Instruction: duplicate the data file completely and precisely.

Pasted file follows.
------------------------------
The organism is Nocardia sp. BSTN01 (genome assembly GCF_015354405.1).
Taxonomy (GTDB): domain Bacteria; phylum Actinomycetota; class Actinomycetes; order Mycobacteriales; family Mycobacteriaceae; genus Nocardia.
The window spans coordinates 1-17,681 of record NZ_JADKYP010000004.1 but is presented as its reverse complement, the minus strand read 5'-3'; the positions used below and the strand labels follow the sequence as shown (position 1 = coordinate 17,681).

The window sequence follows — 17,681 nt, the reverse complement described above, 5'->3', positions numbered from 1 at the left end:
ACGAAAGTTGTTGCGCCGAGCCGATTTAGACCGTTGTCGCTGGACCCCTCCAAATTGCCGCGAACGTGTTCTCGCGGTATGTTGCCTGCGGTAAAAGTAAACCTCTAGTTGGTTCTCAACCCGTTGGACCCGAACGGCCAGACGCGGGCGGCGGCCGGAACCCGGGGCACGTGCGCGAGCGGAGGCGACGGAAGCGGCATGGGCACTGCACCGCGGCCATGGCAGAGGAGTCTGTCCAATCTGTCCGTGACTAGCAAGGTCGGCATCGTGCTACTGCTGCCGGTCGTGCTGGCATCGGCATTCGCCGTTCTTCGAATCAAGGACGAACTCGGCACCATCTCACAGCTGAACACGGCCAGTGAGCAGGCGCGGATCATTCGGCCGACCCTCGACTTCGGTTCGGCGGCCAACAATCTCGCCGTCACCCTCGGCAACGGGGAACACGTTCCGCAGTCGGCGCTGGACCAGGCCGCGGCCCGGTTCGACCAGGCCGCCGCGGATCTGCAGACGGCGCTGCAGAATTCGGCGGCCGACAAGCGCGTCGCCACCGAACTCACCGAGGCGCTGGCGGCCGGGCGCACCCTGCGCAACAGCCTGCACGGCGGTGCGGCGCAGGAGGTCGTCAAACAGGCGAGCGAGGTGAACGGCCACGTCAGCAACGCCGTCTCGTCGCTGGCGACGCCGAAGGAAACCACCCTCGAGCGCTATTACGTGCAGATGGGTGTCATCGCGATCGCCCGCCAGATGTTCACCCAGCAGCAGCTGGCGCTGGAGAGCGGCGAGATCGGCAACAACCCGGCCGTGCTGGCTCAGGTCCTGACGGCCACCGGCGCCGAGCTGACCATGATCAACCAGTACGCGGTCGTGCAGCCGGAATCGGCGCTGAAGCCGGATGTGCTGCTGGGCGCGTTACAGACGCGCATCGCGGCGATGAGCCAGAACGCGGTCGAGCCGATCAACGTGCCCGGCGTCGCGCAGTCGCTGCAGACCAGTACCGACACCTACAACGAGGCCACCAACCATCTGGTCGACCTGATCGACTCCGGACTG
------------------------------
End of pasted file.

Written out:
The organism is Nocardia sp. BSTN01 (genome assembly GCF_015354405.1).
Taxonomy (GTDB): domain Bacteria; phylum Actinomycetota; class Actinomycetes; order Mycobacteriales; family Mycobacteriaceae; genus Nocardia.
The window spans coordinates 1-17,681 of record NZ_JADKYP010000004.1 but is presented as its reverse complement, the minus strand read 5'-3'; the positions used below and the strand labels follow the sequence as shown (position 1 = coordinate 17,681).

The window sequence follows — 17,681 nt, the reverse complement described above, 5'->3', positions numbered from 1 at the left end:
ACGAAAGTTGTTGCGCCGAGCCGATTTAGACCGTTGTCGCTGGACCCCTCCAAATTGCCGCGAACGTGTTCTCGCGGTATGTTGCCTGCGGTAAAAGTAAACCTCTAGTTGGTTCTCAACCCGTTGGACCCGAACGGCCAGACGCGGGCGGCGGCCGGAACCCGGGGCACGTGCGCGAGCGGAGGCGACGGAAGCGGCATGGGCACTGCACCGCGGCCATGGCAGAGGAGTCTGTCCAATCTGTCCGTGACTAGCAAGGTCGGCATCGTGCTACTGCTGCCGGTCGTGCTGGCATCGGCATTCGCCGTTCTTCGAATCAAGGACGAACTCGGCACCATCTCACAGCTGAACACGGCCAGTGAGCAGGCGCGGATCATTCGGCCGACCCTCGACTTCGGTTCGGCGGCCAACAATCTCGCCGTCACCCTCGGCAACGGGGAACACGTTCCGCAGTCGGCGCTGGACCAGGCCGCGGCCCGGTTCGACCAGGCCGCCGCGGATCTGCAGACGGCGCTGCAGAATTCGGCGGCCGACAAGCGCGTCGCCACCGAACTCACCGAGGCGCTGGCGGCCGGGCGCACCCTGCGCAACAGCCTGCACGGCGGTGCGGCGCAGGAGGTCGTCAAACAGGCGAGCGAGGTGAACGGCCACGTCAGCAACGCCGTCTCGTCGCTGGCGACGCCGAAGGAAACCACCCTCGAGCGCTATTACGTGCAGATGGGTGTCATCGCGATCGCCCGCCAGATGTTCACCCAGCAGCAGCTGGCGCTGGAGAGCGGCGAGATCGGCAACAACCCGGCCGTGCTGGCTCAGGTCCTGACGGCCACCGGCGCCGAGCTGACCATGATCAACCAGTACGCGGTCGTGCAGCCGGAATCGGCGCTGAAGCCGGATGTGCTGCTGGGCGCGTTACAGACGCGCATCGCGGCGATGAGCCAGAACGCGGTCGAGCCGATCAACGTGCCCGGCGTCGCGCAGTCGCTGCAGACCAGTACCGACACCTACAACGAGGCCACCAACCATCTGGTCGACCTGATCGACTCCGGACTG